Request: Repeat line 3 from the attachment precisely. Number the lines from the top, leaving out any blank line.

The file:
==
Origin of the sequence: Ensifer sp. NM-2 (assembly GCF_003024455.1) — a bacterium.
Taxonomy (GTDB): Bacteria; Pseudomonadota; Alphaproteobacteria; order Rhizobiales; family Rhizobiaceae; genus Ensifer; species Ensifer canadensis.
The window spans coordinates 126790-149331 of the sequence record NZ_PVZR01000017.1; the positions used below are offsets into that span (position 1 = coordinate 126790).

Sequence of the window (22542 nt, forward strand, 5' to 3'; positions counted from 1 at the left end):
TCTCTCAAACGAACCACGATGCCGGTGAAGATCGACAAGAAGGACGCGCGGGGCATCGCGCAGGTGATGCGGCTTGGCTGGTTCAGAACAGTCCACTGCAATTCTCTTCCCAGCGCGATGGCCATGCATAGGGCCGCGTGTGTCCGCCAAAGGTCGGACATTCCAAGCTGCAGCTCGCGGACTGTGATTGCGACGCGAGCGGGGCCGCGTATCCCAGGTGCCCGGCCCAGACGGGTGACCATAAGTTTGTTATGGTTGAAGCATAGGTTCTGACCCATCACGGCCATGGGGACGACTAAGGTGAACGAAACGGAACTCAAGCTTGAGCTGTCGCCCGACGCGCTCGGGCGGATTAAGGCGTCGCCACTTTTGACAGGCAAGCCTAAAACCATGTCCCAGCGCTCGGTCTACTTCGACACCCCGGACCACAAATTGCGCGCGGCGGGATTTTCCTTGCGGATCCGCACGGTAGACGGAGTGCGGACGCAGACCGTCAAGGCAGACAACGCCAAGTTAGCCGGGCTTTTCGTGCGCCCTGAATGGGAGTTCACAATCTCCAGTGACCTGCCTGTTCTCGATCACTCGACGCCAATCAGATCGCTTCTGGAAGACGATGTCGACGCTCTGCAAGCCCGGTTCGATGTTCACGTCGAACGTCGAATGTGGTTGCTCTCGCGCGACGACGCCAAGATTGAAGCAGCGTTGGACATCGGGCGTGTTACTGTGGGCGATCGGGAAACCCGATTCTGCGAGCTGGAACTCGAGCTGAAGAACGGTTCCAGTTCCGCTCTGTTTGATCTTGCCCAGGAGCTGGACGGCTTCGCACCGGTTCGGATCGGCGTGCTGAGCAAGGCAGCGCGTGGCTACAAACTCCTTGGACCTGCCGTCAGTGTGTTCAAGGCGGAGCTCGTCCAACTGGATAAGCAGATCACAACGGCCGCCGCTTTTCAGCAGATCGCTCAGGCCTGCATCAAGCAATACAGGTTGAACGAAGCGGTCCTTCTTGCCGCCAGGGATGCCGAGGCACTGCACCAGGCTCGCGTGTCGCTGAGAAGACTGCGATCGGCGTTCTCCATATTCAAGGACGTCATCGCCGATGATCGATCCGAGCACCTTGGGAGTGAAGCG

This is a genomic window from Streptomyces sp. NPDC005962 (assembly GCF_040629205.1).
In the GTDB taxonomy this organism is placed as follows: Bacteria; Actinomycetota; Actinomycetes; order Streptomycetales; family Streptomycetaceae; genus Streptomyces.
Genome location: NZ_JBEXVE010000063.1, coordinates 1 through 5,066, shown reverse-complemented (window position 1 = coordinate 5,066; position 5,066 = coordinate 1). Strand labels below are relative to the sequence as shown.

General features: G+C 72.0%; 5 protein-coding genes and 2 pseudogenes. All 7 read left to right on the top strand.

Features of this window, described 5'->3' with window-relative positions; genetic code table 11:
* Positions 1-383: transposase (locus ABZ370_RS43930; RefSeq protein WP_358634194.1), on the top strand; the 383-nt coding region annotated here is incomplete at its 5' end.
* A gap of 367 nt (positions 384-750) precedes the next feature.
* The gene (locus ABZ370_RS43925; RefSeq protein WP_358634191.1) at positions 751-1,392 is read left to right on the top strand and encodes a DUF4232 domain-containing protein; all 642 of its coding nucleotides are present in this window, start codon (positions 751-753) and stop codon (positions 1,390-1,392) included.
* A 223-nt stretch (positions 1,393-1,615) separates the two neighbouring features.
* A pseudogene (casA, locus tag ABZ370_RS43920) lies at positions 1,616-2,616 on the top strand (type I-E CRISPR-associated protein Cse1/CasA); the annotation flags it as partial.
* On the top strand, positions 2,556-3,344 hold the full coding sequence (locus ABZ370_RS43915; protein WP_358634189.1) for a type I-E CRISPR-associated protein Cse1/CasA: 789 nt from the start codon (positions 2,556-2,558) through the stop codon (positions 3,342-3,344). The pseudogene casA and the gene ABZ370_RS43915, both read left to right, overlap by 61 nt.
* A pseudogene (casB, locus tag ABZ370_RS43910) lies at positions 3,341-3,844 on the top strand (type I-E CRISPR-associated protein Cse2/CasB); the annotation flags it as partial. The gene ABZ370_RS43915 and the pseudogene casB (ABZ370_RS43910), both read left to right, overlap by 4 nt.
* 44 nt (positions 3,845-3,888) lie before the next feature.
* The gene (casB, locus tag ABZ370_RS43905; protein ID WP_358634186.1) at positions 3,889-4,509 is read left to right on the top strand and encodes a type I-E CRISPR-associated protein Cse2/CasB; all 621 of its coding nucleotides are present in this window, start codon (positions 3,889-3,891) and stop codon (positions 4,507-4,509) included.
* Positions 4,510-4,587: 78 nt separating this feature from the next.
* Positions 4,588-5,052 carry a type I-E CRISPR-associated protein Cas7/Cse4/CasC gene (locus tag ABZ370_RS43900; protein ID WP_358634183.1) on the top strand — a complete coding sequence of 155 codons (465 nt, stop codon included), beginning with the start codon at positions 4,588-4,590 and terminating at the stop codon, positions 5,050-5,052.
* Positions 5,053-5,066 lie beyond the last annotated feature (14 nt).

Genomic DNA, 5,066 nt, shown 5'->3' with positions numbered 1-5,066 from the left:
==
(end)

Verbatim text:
The window spans coordinates 126790-149331 of the sequence record NZ_PVZR01000017.1; the positions used below are offsets into that span (position 1 = coordinate 126790).